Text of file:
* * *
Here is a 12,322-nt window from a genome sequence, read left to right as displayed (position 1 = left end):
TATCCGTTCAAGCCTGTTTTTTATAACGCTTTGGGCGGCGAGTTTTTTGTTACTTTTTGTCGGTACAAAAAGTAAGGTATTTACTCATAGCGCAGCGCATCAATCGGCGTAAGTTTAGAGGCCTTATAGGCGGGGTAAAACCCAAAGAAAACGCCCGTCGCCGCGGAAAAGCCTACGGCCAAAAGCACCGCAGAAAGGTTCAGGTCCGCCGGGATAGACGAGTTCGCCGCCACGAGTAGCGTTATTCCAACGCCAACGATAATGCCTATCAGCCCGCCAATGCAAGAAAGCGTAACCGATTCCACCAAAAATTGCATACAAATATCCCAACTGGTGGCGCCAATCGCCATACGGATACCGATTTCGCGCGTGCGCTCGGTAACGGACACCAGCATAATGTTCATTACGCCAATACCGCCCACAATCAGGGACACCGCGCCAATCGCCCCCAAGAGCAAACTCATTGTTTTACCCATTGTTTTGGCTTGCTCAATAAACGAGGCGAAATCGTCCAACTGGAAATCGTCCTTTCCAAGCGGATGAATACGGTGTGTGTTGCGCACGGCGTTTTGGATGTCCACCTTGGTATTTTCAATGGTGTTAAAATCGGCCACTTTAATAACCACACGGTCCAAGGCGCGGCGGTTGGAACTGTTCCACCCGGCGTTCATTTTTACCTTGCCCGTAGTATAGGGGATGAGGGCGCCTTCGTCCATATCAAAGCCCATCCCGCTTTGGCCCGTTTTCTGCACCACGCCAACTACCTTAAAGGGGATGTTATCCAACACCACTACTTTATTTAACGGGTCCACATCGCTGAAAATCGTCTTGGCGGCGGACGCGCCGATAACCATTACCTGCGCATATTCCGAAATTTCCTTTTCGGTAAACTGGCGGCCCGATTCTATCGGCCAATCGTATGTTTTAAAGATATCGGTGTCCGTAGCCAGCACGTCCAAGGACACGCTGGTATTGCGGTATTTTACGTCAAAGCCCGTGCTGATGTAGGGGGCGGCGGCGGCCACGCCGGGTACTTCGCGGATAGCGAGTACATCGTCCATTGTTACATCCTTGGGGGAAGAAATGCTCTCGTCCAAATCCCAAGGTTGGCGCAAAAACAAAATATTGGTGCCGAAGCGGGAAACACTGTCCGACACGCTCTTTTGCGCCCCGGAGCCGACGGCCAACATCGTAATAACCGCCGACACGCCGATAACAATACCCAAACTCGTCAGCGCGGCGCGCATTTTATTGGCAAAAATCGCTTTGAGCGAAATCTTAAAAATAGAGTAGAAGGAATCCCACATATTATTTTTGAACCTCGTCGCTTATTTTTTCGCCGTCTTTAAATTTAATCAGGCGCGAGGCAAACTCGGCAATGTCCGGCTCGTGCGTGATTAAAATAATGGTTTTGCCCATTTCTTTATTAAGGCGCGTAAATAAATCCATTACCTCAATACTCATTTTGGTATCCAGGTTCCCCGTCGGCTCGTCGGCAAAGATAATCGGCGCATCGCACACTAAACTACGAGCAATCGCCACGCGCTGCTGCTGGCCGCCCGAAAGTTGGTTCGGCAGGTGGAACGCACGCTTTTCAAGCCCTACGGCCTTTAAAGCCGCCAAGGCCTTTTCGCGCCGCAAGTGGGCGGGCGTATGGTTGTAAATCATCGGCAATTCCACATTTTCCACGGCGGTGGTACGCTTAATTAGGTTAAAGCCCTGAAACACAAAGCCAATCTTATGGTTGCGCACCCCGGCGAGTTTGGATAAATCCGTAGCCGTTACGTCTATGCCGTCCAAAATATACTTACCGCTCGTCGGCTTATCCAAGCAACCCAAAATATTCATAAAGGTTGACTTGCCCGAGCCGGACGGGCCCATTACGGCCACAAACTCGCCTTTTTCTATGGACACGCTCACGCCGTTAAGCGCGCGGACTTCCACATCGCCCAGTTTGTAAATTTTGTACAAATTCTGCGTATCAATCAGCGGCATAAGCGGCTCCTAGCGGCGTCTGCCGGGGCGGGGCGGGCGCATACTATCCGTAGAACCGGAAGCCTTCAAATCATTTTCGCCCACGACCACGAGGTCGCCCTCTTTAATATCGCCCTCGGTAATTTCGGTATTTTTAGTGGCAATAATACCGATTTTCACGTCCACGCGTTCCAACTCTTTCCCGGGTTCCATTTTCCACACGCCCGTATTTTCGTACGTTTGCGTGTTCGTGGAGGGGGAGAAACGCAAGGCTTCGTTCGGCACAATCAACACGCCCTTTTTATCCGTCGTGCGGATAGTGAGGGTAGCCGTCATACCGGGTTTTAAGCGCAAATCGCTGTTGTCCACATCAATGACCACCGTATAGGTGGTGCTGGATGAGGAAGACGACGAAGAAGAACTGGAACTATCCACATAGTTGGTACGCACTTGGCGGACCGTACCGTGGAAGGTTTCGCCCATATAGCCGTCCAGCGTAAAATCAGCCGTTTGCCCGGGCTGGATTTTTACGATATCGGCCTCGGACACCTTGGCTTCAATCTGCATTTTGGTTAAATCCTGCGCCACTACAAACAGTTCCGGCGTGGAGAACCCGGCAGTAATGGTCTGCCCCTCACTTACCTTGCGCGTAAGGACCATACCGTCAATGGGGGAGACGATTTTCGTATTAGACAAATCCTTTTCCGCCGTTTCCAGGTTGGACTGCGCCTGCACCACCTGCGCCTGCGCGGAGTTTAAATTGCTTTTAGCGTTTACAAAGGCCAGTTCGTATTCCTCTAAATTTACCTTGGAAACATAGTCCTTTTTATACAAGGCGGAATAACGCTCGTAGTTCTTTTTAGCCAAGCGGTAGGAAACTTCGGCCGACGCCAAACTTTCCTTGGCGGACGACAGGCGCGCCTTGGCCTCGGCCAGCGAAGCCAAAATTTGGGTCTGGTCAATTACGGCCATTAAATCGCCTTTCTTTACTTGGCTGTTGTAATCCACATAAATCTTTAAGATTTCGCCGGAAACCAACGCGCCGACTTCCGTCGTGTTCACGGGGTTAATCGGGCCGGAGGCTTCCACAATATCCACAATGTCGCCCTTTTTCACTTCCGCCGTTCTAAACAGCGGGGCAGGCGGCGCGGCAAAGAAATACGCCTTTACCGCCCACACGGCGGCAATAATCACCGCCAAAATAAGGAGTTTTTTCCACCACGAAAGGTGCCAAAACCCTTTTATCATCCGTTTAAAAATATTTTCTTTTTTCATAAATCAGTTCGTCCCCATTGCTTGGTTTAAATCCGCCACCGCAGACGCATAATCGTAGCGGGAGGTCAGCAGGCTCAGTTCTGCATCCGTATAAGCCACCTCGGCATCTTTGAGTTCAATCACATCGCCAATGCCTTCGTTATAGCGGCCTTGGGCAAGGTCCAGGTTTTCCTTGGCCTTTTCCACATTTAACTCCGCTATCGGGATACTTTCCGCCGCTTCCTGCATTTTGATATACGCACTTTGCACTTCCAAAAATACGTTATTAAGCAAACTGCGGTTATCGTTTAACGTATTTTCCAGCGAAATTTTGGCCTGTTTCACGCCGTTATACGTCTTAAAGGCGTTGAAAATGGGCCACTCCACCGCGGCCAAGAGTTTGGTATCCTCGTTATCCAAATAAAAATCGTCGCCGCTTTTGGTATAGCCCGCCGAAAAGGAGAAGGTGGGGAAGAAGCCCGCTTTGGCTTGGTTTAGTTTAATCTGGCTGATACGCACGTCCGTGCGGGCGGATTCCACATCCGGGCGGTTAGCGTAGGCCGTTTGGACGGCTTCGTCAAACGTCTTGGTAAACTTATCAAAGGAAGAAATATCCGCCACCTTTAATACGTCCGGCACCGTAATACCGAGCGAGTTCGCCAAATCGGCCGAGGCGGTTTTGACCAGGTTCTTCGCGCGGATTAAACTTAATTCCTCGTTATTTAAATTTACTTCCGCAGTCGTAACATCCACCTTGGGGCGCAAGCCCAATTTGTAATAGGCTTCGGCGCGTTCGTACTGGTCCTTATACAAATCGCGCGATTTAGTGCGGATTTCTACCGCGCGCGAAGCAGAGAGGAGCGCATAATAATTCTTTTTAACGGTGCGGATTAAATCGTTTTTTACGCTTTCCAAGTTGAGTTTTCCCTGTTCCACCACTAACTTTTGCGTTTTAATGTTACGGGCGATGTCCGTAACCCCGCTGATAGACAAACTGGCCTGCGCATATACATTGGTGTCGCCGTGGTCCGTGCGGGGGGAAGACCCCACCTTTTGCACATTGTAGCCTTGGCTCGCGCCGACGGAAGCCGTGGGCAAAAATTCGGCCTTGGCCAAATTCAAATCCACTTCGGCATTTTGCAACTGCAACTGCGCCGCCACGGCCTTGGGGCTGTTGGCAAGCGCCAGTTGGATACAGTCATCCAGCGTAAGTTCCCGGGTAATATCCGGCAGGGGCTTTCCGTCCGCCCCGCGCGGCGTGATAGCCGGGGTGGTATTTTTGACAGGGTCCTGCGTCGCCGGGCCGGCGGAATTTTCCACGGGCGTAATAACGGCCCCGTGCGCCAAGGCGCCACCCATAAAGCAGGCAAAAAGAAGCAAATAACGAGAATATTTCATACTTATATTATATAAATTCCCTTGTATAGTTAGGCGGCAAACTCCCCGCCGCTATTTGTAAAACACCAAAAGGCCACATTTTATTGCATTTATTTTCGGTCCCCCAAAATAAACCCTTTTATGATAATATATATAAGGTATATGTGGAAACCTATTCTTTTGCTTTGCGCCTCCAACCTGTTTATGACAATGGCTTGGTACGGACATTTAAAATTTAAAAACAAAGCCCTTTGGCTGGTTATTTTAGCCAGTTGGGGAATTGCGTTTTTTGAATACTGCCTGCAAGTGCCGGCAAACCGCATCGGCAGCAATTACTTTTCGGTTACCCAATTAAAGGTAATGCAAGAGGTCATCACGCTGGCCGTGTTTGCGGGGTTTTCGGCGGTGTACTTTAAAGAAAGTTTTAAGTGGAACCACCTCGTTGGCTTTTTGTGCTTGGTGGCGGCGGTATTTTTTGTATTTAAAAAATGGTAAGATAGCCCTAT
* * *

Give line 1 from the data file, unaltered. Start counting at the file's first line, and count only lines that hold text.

Here is a 12,322-nt window from a genome sequence, read left to right as displayed (position 1 = left end):